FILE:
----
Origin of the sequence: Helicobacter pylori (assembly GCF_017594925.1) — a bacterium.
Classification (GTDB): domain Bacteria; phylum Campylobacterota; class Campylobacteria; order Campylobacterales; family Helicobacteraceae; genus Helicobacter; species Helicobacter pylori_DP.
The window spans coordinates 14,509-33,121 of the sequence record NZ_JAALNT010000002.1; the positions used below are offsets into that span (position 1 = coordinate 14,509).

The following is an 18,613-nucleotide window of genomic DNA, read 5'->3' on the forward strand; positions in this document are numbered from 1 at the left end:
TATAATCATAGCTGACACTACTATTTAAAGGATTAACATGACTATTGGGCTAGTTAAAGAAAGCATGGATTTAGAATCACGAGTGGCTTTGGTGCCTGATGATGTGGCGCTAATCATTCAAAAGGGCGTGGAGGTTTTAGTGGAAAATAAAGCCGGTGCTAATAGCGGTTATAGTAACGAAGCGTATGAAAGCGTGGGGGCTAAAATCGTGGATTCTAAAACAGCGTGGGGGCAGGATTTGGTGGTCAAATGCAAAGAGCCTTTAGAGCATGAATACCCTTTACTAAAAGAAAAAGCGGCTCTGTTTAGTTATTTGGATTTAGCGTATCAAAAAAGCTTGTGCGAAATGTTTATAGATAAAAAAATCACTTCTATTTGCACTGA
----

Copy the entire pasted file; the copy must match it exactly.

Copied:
Origin of the sequence: Helicobacter pylori (assembly GCF_017594925.1) — a bacterium.
Classification (GTDB): domain Bacteria; phylum Campylobacterota; class Campylobacteria; order Campylobacterales; family Helicobacteraceae; genus Helicobacter; species Helicobacter pylori_DP.
The window spans coordinates 14,509-33,121 of the sequence record NZ_JAALNT010000002.1; the positions used below are offsets into that span (position 1 = coordinate 14,509).

The following is an 18,613-nucleotide window of genomic DNA, read 5'->3' on the forward strand; positions in this document are numbered from 1 at the left end:
TATAATCATAGCTGACACTACTATTTAAAGGATTAACATGACTATTGGGCTAGTTAAAGAAAGCATGGATTTAGAATCACGAGTGGCTTTGGTGCCTGATGATGTGGCGCTAATCATTCAAAAGGGCGTGGAGGTTTTAGTGGAAAATAAAGCCGGTGCTAATAGCGGTTATAGTAACGAAGCGTATGAAAGCGTGGGGGCTAAAATCGTGGATTCTAAAACAGCGTGGGGGCAGGATTTGGTGGTCAAATGCAAAGAGCCTTTAGAGCATGAATACCCTTTACTAAAAGAAAAAGCGGCTCTGTTTAGTTATTTGGATTTAGCGTATCAAAAAAGCTTGTGCGAAATGTTTATAGATAAAAAAATCACTTCTATTTGCACTGA